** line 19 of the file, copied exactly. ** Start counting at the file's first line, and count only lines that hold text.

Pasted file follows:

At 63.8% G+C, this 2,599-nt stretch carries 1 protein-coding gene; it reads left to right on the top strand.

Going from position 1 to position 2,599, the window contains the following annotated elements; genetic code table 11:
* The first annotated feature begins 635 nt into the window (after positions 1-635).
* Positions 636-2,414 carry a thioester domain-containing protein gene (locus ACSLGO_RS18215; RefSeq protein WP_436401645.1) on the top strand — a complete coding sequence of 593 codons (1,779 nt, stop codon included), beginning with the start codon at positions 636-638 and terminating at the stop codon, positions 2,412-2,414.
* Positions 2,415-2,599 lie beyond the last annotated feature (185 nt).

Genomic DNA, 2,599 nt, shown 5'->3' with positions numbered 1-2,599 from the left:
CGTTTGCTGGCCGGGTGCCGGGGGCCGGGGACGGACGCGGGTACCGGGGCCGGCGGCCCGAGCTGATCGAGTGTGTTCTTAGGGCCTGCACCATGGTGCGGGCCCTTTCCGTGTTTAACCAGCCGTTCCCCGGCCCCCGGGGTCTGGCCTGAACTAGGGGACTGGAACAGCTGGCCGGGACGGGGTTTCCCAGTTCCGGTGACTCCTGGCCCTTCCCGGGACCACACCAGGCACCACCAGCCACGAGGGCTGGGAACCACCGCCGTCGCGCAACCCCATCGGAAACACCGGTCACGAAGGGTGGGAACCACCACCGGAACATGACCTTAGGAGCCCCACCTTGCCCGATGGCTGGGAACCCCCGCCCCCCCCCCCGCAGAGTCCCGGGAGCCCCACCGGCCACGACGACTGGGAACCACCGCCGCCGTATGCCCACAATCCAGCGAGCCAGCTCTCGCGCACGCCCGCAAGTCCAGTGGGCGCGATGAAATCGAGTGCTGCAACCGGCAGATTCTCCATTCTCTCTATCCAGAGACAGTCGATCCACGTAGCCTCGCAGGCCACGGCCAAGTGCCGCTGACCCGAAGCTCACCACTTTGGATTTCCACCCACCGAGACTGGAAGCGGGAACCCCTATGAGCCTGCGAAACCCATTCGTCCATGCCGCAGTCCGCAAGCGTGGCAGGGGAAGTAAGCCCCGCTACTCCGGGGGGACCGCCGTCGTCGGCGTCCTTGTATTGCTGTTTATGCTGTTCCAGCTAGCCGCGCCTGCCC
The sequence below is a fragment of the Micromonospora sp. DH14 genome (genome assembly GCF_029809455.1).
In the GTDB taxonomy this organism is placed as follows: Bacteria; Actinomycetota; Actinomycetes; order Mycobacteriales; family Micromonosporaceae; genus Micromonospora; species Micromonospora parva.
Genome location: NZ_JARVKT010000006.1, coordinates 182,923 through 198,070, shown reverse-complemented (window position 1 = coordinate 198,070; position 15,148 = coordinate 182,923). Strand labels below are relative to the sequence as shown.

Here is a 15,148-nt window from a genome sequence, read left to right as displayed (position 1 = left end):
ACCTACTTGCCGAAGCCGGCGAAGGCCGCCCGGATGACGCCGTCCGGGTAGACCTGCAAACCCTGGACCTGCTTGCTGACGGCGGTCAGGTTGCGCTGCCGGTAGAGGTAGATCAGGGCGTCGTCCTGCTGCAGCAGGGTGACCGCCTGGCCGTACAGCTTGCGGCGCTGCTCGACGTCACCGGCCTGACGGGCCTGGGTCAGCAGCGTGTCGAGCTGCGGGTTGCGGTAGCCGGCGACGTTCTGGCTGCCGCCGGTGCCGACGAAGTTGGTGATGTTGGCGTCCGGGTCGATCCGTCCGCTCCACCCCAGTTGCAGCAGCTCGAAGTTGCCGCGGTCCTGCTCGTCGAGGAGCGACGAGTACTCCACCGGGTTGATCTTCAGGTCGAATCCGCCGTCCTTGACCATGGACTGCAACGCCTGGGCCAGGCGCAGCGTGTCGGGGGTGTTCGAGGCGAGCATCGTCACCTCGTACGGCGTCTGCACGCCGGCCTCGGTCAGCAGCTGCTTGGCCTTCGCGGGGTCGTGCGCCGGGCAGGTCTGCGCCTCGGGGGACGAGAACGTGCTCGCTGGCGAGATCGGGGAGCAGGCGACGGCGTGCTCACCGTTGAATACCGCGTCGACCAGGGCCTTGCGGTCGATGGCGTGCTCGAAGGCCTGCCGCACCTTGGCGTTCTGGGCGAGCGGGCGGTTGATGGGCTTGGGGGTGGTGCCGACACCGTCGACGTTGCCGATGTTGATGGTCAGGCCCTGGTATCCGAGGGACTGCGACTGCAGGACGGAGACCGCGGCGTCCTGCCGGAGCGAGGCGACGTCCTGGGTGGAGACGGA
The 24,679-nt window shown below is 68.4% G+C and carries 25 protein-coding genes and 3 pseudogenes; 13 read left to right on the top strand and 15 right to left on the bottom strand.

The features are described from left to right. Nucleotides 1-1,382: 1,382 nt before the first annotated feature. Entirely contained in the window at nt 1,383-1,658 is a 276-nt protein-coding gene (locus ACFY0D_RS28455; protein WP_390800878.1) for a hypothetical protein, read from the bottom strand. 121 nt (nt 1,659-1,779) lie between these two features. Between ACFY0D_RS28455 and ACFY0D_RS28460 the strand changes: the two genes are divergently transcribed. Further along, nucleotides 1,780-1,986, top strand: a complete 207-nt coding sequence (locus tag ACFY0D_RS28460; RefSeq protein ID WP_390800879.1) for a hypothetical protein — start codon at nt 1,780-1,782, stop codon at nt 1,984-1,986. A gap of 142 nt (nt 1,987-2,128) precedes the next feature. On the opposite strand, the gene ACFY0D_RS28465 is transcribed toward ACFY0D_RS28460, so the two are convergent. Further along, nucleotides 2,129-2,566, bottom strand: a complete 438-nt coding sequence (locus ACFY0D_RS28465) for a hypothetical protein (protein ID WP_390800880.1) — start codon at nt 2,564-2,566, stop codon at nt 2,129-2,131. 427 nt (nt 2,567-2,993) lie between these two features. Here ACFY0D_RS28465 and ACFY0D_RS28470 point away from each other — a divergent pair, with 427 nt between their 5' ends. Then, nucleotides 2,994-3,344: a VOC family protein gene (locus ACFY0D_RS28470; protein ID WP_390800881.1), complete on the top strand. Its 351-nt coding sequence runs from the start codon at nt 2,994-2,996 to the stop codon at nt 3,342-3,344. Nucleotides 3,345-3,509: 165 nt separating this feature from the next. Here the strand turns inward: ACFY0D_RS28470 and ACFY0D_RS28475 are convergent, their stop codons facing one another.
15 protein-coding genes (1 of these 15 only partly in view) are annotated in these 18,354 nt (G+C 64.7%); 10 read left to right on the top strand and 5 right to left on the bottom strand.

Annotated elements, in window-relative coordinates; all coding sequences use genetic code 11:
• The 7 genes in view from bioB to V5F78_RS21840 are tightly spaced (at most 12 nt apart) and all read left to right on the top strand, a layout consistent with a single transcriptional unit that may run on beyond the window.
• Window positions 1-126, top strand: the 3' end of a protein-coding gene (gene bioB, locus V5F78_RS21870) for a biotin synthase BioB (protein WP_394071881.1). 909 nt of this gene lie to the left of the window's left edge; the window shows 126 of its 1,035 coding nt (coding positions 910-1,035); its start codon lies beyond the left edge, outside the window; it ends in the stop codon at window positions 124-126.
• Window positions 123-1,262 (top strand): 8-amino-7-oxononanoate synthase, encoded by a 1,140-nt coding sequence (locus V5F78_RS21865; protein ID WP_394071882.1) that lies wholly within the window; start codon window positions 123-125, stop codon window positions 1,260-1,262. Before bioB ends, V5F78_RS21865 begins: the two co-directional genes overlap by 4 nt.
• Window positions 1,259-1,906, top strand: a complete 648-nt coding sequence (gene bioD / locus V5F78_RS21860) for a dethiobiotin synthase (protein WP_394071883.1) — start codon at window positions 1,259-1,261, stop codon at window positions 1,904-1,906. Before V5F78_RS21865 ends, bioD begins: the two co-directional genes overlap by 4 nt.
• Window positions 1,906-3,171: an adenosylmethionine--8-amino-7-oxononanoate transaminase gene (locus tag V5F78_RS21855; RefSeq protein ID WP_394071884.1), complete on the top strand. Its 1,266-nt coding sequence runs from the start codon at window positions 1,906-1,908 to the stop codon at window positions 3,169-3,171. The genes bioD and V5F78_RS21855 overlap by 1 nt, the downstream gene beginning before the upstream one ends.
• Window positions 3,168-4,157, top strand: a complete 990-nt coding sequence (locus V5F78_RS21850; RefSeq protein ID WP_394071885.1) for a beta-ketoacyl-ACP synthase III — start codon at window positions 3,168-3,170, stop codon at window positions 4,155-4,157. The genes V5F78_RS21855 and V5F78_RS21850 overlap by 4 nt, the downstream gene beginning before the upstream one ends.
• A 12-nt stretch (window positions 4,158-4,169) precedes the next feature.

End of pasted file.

• Window positions 123-1,262 (top strand): 8-amino-7-oxononanoate synthase, encoded by a 1,140-nt coding sequence (locus V5F78_RS21865; protein ID WP_394071882.1) that lies wholly within the window; start codon window positions 123-125, stop codon window positions 1,260-1,262. Before bioB ends, V5F78_RS21865 begins: the two co-directional genes overlap by 4 nt.